United States District Court, S.D. California
MICHAEL E. MAAS, Petitioner,
RONALD RACKLEY, Warden, Respondent.
ORDER: (1) CONSTRUING ACTION AS A PETITION FOR WRIT
OF HABEAS CORPUS PURSUANT TO 28 U.S.C. § 2254 (2)
GRANTING IN FORMA PAUPERIS APPLICATION (ECF. NO. 2) AND (3)
DISMISSING CASE WITHOUT PREJUDICE
CYNTHIA BASHANT UNITED STATES DISTRICT JUDGE
Michael E. Maas, a state prisoner, proceeding pro se, has
filed a Petition for Writ of Habeas Corpus pursuant to 28
U.S.C. § 2241 (ECF No. 1), along with a request to
proceed in forma pauperis (ECF No. 2). Although Petitioner
filed this action pursuant to 28 U.S.C. § 2241, he is a
state prisoner attacking the validity of a state court
conviction and sentence imposed by the State of California.
Therefore, Petitioner may not proceed under section 2241, but
may only proceed with a habeas action in federal court under
28 U.S.C. § 2254. See White v. Lambert, 370
F.3d 1002, 1006-07 (9th Cir. 2004) (holding that section 2254
is the proper jurisdictional basis for a habeas petition
brought by an individual “in custody pursuant to a
state court judgment”). The Court, therefore, CONTRUES
this action as one brought pursuant to 28 U.S.C. § 2254.
REQUEST TO PROCEED IN FORMA PAUPERIS
with his request to proceed in forma pauperis, Petitioner has
submitted a copy of his prison trust account statement which
reflects that he has no funds on account at the facility in
which he is presently confined. Petitioner cannot afford the
$5.00 filing fee. Thus, the Court GRANTS Petitioner's
application to proceed in forma pauperis (ECF No. 2). The
Clerk of the Court shall file the Petition for Writ of Habeas
Corpus without prepayment of the filing fee.
FAILURE TO ALLEGE EXHAUSTION OF STATE JUDICIAL
Petition must be dismissed, however, because Petitioner has
failed to allege exhaustion of state judicial remedies.
Further, habeas petitioners who wish to challenge either
their state court conviction or the length of their
confinement in state prison, must first exhaust state
judicial remedies. 28 U.S.C. § 2254(b), (c);
Granberry v. Greer, 481 U.S. 129, 133-34 (1987). To
exhaust state judicial remedies, a California state prisoner
must present the California Supreme Court with a fair
opportunity to rule on the merits of every issue raised in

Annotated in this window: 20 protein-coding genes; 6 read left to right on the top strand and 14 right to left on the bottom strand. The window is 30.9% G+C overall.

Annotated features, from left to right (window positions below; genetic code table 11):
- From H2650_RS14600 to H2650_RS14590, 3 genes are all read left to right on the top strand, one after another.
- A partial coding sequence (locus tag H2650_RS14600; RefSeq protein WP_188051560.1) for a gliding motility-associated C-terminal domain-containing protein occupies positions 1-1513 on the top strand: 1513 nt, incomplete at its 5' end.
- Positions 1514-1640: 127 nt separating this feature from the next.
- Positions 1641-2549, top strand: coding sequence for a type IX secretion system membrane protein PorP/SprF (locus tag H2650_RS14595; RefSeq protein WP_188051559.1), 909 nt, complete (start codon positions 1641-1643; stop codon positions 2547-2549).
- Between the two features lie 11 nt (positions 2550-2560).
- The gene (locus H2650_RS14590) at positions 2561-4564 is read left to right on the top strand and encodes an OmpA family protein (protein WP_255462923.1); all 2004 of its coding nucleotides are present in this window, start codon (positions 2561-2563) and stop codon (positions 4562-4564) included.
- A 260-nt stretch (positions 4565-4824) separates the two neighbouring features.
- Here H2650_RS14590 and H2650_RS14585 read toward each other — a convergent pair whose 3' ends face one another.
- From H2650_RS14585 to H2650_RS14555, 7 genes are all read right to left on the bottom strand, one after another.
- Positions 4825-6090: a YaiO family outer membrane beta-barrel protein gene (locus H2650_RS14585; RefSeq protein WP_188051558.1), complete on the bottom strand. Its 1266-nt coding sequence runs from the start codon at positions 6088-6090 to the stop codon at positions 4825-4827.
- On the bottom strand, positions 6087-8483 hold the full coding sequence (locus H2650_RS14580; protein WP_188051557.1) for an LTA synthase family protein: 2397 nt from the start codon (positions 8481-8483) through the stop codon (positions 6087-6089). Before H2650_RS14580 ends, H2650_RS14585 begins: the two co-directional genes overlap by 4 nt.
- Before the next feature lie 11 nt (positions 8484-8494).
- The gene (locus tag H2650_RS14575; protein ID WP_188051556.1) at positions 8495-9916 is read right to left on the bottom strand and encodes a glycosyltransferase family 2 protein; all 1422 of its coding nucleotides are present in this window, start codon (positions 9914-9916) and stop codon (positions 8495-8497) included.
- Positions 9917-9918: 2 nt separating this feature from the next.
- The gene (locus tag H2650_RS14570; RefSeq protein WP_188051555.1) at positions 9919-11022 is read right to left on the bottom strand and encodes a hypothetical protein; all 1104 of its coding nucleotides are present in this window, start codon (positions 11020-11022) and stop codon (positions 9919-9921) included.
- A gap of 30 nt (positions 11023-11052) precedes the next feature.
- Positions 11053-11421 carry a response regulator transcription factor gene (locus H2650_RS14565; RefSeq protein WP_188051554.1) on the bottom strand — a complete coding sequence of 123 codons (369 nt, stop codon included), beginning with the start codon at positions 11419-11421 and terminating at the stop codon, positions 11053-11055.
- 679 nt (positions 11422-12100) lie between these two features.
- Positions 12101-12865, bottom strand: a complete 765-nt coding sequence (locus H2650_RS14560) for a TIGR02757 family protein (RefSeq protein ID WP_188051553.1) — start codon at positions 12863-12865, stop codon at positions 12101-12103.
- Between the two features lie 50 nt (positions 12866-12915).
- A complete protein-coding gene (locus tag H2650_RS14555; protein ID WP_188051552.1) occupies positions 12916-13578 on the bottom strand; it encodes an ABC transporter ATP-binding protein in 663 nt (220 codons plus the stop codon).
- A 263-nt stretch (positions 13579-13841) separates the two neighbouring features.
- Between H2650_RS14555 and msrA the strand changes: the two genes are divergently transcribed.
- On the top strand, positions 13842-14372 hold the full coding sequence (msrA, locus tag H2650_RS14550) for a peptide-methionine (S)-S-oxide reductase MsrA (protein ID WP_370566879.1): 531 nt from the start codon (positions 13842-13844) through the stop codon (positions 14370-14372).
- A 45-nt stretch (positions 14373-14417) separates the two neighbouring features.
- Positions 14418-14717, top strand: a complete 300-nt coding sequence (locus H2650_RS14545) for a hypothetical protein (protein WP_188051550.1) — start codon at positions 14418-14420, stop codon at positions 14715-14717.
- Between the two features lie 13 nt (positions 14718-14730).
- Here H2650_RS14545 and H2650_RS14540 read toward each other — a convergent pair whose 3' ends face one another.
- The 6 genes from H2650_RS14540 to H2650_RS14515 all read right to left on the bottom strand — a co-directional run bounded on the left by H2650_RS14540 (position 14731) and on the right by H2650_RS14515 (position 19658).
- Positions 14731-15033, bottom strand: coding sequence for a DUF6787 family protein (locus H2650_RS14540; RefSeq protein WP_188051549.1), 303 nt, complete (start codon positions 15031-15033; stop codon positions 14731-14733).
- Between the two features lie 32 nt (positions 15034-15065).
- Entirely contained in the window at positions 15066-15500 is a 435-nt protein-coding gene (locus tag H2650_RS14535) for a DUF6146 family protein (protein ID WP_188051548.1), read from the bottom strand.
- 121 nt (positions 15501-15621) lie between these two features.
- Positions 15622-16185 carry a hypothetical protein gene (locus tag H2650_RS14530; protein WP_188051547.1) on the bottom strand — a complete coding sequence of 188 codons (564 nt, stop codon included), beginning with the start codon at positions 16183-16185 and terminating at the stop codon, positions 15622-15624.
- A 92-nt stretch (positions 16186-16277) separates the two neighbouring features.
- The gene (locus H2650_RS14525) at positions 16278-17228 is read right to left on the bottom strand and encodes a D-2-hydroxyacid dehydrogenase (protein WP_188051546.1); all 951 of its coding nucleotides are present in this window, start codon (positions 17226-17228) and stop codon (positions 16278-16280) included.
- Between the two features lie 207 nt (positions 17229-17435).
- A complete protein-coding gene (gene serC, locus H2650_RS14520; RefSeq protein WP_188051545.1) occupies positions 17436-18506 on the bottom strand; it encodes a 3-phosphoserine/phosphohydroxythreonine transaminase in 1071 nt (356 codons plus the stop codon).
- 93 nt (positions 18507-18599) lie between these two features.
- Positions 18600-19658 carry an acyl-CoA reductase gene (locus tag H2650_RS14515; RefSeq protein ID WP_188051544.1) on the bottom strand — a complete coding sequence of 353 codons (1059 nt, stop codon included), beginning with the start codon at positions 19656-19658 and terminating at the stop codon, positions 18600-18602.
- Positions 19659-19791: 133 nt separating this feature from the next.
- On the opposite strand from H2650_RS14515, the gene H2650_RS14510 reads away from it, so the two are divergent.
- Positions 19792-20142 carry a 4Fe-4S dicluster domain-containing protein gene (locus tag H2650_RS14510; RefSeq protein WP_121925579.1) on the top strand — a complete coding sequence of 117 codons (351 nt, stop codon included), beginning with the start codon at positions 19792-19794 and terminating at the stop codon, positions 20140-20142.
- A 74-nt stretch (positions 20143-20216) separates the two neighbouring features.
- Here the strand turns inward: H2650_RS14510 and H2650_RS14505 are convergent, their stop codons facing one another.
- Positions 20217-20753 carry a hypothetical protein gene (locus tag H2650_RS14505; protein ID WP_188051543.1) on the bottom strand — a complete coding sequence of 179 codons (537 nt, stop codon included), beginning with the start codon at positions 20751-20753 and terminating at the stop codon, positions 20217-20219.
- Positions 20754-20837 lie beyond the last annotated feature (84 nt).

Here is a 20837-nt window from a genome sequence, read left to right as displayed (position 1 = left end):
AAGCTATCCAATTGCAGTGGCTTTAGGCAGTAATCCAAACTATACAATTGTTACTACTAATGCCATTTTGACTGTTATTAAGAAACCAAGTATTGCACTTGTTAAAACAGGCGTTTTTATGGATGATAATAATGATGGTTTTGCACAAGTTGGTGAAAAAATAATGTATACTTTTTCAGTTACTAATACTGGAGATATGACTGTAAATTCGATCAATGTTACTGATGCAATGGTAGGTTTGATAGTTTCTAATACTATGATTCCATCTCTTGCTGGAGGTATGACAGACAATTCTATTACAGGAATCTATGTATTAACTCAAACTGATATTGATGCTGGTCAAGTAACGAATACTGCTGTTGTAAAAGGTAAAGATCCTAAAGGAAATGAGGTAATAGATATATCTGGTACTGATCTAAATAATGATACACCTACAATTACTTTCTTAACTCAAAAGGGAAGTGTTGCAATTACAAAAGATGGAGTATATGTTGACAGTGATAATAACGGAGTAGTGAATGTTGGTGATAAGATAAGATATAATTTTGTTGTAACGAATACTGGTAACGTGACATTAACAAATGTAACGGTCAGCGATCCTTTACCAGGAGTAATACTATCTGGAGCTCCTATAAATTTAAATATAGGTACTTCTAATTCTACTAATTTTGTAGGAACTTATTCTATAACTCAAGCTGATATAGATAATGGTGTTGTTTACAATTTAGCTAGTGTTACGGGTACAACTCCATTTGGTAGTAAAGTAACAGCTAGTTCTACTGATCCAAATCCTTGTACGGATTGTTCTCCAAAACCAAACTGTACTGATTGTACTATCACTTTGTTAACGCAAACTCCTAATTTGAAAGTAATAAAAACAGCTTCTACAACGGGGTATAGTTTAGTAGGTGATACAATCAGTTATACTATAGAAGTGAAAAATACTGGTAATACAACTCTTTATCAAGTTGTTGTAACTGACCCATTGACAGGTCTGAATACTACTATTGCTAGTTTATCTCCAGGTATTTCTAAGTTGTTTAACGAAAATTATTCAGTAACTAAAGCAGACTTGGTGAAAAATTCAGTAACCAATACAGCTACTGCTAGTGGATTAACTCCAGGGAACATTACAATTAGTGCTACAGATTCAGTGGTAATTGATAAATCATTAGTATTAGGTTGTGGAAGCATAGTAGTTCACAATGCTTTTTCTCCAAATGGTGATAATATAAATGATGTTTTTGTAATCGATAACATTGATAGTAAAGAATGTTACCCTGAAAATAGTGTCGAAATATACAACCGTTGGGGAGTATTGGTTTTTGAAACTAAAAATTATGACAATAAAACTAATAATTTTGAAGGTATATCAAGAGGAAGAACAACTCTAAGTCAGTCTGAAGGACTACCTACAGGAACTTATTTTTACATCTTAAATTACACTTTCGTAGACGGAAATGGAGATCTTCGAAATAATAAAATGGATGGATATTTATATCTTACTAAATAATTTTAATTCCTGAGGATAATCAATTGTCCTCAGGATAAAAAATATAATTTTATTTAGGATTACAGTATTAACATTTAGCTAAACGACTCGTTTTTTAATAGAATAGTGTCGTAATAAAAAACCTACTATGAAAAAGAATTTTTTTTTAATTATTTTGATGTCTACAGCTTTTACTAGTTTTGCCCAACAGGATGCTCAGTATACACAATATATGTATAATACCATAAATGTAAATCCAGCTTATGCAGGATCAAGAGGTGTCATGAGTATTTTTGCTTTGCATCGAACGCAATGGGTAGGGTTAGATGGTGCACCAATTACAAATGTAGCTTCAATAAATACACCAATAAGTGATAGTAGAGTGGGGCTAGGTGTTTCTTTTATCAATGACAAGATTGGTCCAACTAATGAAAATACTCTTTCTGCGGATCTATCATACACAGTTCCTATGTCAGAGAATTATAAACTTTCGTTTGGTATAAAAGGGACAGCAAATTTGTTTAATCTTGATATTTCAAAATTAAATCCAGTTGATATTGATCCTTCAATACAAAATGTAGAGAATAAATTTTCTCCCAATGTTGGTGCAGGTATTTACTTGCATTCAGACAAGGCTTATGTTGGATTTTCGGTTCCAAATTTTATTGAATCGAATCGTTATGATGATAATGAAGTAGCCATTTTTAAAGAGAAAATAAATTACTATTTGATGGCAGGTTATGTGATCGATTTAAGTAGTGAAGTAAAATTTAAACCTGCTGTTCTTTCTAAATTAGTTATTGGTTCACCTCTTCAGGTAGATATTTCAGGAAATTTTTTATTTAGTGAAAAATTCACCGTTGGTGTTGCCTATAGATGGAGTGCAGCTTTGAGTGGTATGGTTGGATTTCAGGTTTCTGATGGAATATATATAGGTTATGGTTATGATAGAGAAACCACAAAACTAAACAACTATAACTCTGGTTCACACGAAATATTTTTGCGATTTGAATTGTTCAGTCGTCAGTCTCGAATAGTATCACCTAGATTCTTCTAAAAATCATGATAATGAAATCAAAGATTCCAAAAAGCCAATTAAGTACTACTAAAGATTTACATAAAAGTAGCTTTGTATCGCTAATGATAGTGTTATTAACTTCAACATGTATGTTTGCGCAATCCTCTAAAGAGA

his or her federal habeas petition. 28 U.S.C. § 2254(b),
(c); Granberry, 481 U.S. at 133-34. Moreover, to
properly exhaust state court remedies a petitioner must
allege, in state court, how one or more of his or
her federal rights have been violated. The Supreme Court in
Duncan v. Henry, 513 U.S. 364 (1995), reasoned:
“If state courts are to be given the opportunity to
correct alleged violations of prisoners' federal rights,
they must surely be alerted to the fact that the prisoners
are asserting claims under the United States
Constitution.” Id. at 365-66 (emphasis
added). For example, “[i]f a habeas petitioner wishes
to claim that an evidentiary ruling at a state court trial
denied him [or her] the due process of law guaranteed by
the Fourteenth Amendment, he [or she] must say so, not
only in federal court, but in state court.”
Id. at 366 (emphasis added).
on the Petition does Petitioner allege that he raised his
claims in the California Supreme Court. If Petitioner has
raised his claims in the California Supreme Court, he must so
specify. “The burden of proving that a claim has been
exhausted lies with the petitioner.” Matthews v.
Evatt, 105 F.3d 907, 911 (4th Cir. 1997); see Breard
v. Pruett, 134 F.3d 615, 619 (4th Cir. 1998);
Lambert v. Blackwell, 134 F.3d 506, 513 (3d Cir.
1997); Oyler v. Allenbrand, 23 F.3d 292, 300 (10th
Cir. 1994); Rust v. Zent, 17 F.3d 155, 160 (6th Cir.
the Court cautions Petitioner that under the Antiterrorism
and Effective Death Penalty Act of 1996 (AEDPA) a one-year
period of limitation shall apply to a petition for a writ of
habeas corpus by a person in custody pursuant to the judgment
of a state court. The limitation period shall run from the
(A) the date on which the judgment became final by the
conclusion of direct review or the expiration of the time for
seeking such review;
(B) the date on which the impediment to filing an application
created by State action in violation of the Constitution or
laws of the United States is removed, if the applicant was
prevented from filing by such State action;
(C) the date on which the constitutional right asserted was
initially recognized by the Supreme Court, if the right has
been newly recognized by the Supreme Court and made
retroactively applicable to cases on collateral review; or
(D) the date on which the factual predicate of the claim or
claims presented could have been discovered through the
exercise of due diligence.
28 U.S.C.A. § 2244(d)(1)(A)-(D) (West Supp. 2002).
statute of limitations does not run while a properly filed
state habeas corpus petition is pending. 28 U.S.C.
§ 2244(d)(2); see Nino v. Galaza, 183 F.3d
1003, 1006 (9th Cir. 1999). But see Artuz v.
Bennett,531 U.S. 4, 8 (2000) (“[A]n application
is ‘properly filed' when its delivery and
acceptance [by the appropriate court officer for placement
into the record] are in compliance with the applicable laws
and rules governing filings.”). However, absent some
other basis ...